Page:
(1) Planning the dormouse excursion, I was convinced that the dormouse calling behaviour is acoustic display behaviour, a behaviour that has something to do with territoriality, thus a behaviour similar to bird callings. And, analogous to bird calling, I was of the opinion that using sound simulation (= playback of dormice callings from a tape) would attract dormice in the vicinity. It does not! Now my question: why? Are there studies / is there know how available dealing with the function of dormice callings? If dormice calling has not a territorial function, what else is a dormouse saying while calling?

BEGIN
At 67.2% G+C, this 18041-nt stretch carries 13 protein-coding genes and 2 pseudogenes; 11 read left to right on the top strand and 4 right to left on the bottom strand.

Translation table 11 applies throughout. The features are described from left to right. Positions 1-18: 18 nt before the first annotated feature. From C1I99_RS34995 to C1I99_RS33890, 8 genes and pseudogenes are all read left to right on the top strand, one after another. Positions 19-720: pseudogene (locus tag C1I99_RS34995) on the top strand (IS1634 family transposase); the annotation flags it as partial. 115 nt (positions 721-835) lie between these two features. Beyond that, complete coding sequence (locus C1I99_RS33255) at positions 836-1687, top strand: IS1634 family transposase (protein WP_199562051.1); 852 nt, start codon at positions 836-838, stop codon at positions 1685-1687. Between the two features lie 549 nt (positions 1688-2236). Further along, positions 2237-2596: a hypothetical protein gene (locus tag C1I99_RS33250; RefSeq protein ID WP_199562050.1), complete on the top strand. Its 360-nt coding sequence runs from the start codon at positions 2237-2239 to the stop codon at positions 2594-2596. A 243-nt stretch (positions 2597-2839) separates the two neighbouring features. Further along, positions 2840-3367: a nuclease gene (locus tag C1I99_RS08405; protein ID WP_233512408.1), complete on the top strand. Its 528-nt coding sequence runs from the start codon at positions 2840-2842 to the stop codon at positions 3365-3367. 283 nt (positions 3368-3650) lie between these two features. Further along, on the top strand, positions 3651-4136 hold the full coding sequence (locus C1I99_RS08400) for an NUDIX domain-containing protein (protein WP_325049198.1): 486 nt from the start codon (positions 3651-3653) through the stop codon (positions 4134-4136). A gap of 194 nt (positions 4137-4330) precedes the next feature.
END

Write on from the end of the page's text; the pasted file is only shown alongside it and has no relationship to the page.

(2) In anglosaxon countries, I took part in several "night animal watchings". During these, you go into a forest and with your hand spot light, you screen the trees, and all these eyes of nightly active animals glow red or orange or green-gray. This does not work with dormice! Why? It looks as if dormice miss a "tapetum lucidum". Early in the 1990, I reared a dormouse. This individual -"Sebastian" - stayed with us several years. And also the eyes of Sebastian did not glow in torch lights. Now - is my assumption true that - although they have the big eyes of nightly active mammals, dormice have not tapetum lucidum? Is anything known concerning their night vision? Do they have a poor night vision and thus orient themselves via other information channels (smell, touch).